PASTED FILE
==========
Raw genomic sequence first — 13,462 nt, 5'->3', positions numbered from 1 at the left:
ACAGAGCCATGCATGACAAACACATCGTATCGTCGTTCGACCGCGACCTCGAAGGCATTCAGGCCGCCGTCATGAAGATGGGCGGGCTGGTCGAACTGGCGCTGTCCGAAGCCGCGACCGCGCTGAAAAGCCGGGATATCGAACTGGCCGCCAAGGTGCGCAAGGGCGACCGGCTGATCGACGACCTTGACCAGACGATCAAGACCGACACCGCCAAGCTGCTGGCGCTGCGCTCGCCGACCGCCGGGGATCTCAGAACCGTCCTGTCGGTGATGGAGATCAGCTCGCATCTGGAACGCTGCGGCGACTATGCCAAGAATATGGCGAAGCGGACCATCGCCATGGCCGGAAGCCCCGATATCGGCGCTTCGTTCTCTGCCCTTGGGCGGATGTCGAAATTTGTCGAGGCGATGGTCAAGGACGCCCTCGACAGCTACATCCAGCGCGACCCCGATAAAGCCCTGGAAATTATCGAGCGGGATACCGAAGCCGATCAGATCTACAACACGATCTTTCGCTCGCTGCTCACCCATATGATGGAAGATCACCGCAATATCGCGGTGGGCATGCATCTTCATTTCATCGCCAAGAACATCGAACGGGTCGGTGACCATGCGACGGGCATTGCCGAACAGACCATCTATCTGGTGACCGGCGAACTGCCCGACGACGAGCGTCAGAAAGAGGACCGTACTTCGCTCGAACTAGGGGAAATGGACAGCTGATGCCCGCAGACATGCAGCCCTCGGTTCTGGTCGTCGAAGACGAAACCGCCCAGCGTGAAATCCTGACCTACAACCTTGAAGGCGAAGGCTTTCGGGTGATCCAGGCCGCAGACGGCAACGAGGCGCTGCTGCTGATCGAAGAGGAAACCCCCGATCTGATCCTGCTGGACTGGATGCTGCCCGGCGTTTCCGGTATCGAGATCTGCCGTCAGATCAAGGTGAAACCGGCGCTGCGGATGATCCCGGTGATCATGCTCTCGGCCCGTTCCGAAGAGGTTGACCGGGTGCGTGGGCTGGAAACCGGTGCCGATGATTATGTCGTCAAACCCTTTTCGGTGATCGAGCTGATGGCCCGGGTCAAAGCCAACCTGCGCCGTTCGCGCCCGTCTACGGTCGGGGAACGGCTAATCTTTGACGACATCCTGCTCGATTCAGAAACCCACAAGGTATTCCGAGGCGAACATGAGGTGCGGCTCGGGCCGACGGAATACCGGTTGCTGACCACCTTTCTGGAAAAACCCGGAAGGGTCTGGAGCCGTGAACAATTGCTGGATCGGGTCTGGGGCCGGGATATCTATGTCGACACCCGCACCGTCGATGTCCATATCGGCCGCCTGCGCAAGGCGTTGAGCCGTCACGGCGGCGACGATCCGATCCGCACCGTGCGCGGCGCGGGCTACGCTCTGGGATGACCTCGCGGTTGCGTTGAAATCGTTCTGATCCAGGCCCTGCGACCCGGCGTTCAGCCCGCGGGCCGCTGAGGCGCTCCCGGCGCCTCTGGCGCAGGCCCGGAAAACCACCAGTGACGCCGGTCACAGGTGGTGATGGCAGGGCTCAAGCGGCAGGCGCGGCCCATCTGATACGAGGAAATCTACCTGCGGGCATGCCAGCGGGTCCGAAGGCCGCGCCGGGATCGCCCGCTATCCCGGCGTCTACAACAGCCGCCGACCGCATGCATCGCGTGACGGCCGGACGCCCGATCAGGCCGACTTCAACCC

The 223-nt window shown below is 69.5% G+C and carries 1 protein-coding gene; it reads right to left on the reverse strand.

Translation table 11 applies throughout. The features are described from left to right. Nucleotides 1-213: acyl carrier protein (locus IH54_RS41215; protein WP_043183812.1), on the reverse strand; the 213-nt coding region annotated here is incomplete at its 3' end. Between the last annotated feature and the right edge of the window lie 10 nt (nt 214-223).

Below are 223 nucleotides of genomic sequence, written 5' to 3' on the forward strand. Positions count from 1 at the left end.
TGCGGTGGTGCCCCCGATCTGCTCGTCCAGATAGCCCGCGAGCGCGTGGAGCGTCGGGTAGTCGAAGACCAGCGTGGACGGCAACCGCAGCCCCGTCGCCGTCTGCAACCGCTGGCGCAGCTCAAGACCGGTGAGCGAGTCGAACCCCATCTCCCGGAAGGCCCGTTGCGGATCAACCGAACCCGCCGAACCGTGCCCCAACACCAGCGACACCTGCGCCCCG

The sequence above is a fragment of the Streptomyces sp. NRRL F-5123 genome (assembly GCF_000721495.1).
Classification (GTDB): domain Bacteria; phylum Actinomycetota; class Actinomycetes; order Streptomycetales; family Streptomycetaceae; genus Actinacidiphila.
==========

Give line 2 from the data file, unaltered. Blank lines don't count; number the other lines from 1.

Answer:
ACAGAGCCATGCATGACAAACACATCGTATCGTCGTTCGACCGCGACCTCGAAGGCATTCAGGCCGCCGTCATGAAGATGGGCGGGCTGGTCGAACTGGCGCTGTCCGAAGCCGCGACCGCGCTGAAAAGCCGGGATATCGAACTGGCCGCCAAGGTGCGCAAGGGCGACCGGCTGATCGACGACCTTGACCAGACGATCAAGACCGACACCGCCAAGCTGCTGGCGCTGCGCTCGCCGACCGCCGGGGATCTCAGAACCGTCCTGTCGGTGATGGAGATCAGCTCGCATCTGGAACGCTGCGGCGACTATGCCAAGAATATGGCGAAGCGGACCATCGCCATGGCCGGAAGCCCCGATATCGGCGCTTCGTTCTCTGCCCTTGGGCGGATGTCGAAATTTGTCGAGGCGATGGTCAAGGACGCCCTCGACAGCTACATCCAGCGCGACCCCGATAAAGCCCTGGAAATTATCGAGCGGGATACCGAAGCCGATCAGATCTACAACACGATCTTTCGCTCGCTGCTCACCCATATGATGGAAGATCACCGCAATATCGCGGTGGGCATGCATCTTCATTTCATCGCCAAGAACATCGAACGGGTCGGTGACCATGCGACGGGCATTGCCGAACAGACCATCTATCTGGTGACCGGCGAACTGCCCGACGACGAGCGTCAGAAAGAGGACCGTACTTCGCTCGAACTAGGGGAAATGGACAGCTGATGCCCGCAGACATGCAGCCCTCGGTTCTGGTCGTCGAAGACGAAACCGCCCAGCGTGAAATCCTGACCTACAACCTTGAAGGCGAAGGCTTTCGGGTGATCCAGGCCGCAGACGGCAACGAGGCGCTGCTGCTGATCGAAGAGGAAACCCCCGATCTGATCCTGCTGGACTGGATGCTGCCCGGCGTTTCCGGTATCGAGATCTGCCGTCAGATCAAGGTGAAACCGGCGCTGCGGATGATCCCGGTGATCATGCTCTCGGCCCGTTCCGAAGAGGTTGACCGGGTGCGTGGGCTGGAAACCGGTGCCGATGATTATGTCGTCAAACCCTTTTCGGTGATCGAGCTGATGGCCCGGGTCAAAGCCAACCTGCGCCGTTCGCGCCCGTCTACGGTCGGGGAACGGCTAATCTTTGACGACATCCTGCTCGATTCAGAAACCCACAAGGTATTCCGAGGCGAACATGAGGTGCGGCTCGGGCCGACGGAATACCGGTTGCTGACCACCTTTCTGGAAAAACCCGGAAGGGTCTGGAGCCGTGAACAATTGCTGGATCGGGTCTGGGGCCGGGATATCTATGTCGACACCCGCACCGTCGATGTCCATATCGGCCGCCTGCGCAAGGCGTTGAGCCGTCACGGCGGCGACGATCCGATCCGCACCGTGCGCGGCGCGGGCTACGCTCTGGGATGACCTCGCGGTTGCGTTGAAATCGTTCTGATCCAGGCCCTGCGACCCGGCGTTCAGCCCGCGGGCCGCTGAGGCGCTCCCGGCGCCTCTGGCGCAGGCCCGGAAAACCACCAGTGACGCCGGTCACAGGTGGTGATGGCAGGGCTCAAGCGGCAGGCGCGGCCCATCTGATACGAGGAAATCTACCTGCGGGCATGCCAGCGGGTCCGAAGGCCGCGCCGGGATCGCCCGCTATCCCGGCGTCTACAACAGCCGCCGACCGCATGCATCGCGTGACGGCCGGACGCCCGATCAGGCCGACTTCAACCC